Jeff Flake - U.S. Senator ~ Arizona

YouTube Link Instagram Link

WASHINGTON – U.S. Sen. Jeff Flake (R-Ariz.), a member of the Senate Foreign Relations Committee, today spoke on the Senate floor to express his concern with an amendment to repeal the 2001 authorization for the use of military force (AUMF) before a new AUMF has been fully considered and approved to replace it with:

“We cannot let wars against new terrorist groups like ISIS be waged only by the executive branch – we in Congress need to weigh in as well to let our allies and our adversaries know we are serious, and committed. Taking these lessons into account, I think it’s imperative for any future terrorism-related AUMF to include a sunset provision that requires Congress to put its skin in the game. That way we can avoid being put in the position we are in today, having to vote on an amendment to repeal a law that authorizes force against groups that are actively planning attacks against American interests. Ultimately I cannot support my colleague’s effort to repeal the 2001 AUMF in six months because of the real risk associated with repealing such a vital law before we have a something to replace it with. Fortunately, I know the Chairman of the Foreign Relations Committee remains committed to considering legislation to repeal the 2001 AUMF and replace it.”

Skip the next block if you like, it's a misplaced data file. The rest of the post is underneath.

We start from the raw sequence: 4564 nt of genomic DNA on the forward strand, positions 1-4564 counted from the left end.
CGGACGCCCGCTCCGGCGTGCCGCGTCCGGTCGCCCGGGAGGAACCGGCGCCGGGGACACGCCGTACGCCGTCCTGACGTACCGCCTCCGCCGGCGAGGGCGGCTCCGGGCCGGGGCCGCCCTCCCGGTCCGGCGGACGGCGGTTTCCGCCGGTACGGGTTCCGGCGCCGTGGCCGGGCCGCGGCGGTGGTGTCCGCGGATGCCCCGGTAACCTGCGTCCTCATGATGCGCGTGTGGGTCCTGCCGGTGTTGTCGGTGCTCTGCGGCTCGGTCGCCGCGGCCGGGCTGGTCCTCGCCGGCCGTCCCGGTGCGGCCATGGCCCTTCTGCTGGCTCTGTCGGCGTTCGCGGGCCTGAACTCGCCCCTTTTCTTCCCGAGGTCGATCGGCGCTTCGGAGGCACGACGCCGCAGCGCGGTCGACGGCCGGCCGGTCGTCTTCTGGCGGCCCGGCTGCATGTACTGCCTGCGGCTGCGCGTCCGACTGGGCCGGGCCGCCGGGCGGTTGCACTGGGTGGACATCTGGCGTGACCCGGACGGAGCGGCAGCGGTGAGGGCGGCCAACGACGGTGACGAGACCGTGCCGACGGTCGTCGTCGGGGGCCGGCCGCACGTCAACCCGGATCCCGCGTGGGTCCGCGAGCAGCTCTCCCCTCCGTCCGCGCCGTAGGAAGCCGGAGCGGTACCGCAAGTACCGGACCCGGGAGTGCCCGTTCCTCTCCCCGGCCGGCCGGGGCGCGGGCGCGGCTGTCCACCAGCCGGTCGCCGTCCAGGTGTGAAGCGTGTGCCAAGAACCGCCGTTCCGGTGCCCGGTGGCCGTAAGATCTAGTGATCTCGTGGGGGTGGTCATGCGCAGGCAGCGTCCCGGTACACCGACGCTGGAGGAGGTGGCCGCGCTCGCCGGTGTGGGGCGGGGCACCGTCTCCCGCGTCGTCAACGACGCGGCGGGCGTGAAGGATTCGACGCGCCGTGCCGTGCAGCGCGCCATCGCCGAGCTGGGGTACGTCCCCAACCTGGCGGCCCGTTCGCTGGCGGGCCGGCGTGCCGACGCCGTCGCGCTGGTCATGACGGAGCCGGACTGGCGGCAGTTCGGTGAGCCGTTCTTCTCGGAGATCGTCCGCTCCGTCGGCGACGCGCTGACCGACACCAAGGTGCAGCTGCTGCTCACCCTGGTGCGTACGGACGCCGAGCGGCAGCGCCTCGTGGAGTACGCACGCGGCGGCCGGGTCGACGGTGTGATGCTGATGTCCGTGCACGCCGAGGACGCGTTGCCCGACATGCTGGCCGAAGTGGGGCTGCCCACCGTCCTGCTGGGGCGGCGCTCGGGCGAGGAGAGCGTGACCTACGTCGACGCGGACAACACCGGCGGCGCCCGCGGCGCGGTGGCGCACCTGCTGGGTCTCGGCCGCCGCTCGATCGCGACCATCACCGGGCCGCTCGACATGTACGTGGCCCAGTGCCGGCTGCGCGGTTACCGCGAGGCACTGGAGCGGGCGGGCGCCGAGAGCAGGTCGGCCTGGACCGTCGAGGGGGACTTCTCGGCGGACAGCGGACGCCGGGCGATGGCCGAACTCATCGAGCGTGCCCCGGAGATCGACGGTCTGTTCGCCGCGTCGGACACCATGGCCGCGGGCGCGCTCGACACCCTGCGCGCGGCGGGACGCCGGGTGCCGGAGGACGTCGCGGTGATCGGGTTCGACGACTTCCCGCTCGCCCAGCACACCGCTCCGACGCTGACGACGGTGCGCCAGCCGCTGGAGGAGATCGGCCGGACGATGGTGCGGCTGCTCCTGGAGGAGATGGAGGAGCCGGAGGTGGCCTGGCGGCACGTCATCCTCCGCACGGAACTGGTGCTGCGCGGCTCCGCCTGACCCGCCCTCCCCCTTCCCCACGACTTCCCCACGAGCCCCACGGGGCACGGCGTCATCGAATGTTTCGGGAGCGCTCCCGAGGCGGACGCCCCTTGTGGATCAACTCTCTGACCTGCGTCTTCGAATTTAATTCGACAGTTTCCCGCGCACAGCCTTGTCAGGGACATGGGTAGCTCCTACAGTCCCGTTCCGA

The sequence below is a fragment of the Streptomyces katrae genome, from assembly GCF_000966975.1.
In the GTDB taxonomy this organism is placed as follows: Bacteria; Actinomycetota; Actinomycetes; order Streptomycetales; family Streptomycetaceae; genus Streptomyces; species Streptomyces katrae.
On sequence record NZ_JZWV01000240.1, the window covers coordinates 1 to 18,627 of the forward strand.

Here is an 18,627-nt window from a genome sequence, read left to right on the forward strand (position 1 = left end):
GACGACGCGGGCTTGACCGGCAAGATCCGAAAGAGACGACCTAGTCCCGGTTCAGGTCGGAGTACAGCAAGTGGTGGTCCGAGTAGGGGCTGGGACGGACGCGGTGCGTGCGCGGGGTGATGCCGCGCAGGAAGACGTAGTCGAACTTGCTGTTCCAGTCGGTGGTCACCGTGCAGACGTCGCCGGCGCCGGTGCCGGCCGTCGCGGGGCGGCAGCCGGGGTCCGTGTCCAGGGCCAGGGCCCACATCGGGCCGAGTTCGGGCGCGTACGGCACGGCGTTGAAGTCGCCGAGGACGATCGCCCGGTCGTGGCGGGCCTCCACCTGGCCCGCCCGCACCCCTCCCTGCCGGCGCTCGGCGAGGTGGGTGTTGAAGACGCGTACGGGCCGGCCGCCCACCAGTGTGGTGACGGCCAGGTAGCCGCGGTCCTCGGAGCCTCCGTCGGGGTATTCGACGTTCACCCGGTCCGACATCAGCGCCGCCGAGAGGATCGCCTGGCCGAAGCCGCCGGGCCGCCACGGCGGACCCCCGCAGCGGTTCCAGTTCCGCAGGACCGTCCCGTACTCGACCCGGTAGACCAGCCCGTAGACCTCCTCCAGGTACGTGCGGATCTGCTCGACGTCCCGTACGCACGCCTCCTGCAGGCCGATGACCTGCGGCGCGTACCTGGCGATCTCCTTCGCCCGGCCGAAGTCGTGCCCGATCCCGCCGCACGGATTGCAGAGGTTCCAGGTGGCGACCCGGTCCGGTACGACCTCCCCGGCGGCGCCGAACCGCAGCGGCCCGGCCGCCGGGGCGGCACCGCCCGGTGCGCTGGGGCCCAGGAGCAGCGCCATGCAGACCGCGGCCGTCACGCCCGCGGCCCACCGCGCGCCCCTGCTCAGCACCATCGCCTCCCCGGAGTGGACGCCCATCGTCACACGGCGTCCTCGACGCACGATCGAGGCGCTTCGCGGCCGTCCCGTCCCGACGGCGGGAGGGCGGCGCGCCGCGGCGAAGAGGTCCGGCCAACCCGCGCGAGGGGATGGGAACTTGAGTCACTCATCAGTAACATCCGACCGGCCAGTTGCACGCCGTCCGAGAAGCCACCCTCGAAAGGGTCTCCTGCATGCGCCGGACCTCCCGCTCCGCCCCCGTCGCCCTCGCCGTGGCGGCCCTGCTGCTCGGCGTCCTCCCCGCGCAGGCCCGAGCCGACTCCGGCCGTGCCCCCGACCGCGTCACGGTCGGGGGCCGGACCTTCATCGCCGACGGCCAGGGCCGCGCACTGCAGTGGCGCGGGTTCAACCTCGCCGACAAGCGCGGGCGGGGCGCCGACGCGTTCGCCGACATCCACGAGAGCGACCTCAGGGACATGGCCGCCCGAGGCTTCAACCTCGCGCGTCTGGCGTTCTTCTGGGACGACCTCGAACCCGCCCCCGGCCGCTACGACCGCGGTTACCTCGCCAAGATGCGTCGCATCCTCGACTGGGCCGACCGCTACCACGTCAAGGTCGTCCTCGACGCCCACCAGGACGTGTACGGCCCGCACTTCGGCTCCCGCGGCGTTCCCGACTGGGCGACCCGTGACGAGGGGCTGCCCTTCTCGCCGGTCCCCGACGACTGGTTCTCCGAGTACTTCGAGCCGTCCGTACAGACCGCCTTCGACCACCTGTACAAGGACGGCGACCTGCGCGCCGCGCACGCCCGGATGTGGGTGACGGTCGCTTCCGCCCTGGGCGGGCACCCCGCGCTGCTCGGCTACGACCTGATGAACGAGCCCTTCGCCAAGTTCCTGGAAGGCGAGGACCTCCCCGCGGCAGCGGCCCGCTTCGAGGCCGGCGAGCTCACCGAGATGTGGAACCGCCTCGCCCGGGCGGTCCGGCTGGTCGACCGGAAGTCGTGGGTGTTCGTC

Nearly sixteen years after Congress passed the 2001 AUMF, the fight against those responsible for the September 11th attacks has been expanded to include in some terrorist organizations that did not exist in 2001, such as the Islamic State of Iraq and Syria (ISIS).

As a result, Flake and Sen. Tim Kaine (D-Va.) have introduced S. J. Res. 43, a bipartisan AUMF that explicitly authorizes military action against ISIS, al-Qaeda, and the Taliban, gives Congress a bigger oversight role in determining what organizations can be considered to be “associated” with the terrorist groups and in which countries military action can take place, and provides an expedited process for Congress to re-authorize this AUMF in five years. Lastly, it repeals the 2001 and 2002 AUMFs. 

Video of Flake’s remarks can be viewed here.
A transcript of Flake’s prepared remarks can be viewed below.

Background:

  • During a Senate Foreign Relations hearing on June 20, 2017, Flake spoke in support of his resolution with Sen. Tim Kaine (D-Va.) to authorize use of military force against the Islamic State of Iraq and Syria (ISIS), al-Qaeda, and the Taliban. To watch Flake’s full remarks, click here.

  • On Nov. 17, 2015, Flake and Kaine spoke on the Senate floor on the need to debate and pass an AUMF against ISIL, especially in the wake of the recent attacks on Paris and Beirut. To watch Flake’s full remarks, click here.

  • On June 8, 2015, Flake and Kaine introduced S.1587, Authority for the Use of Military Force Against the Islamic State of Iraq and the Levant Act, a bipartisan bill which would authorize the use of military force against ISIL.

***

I’d like to thank the Senator from Kentucky for focusing the Senate’s attention to the 16-year-old authorization for the use of military force.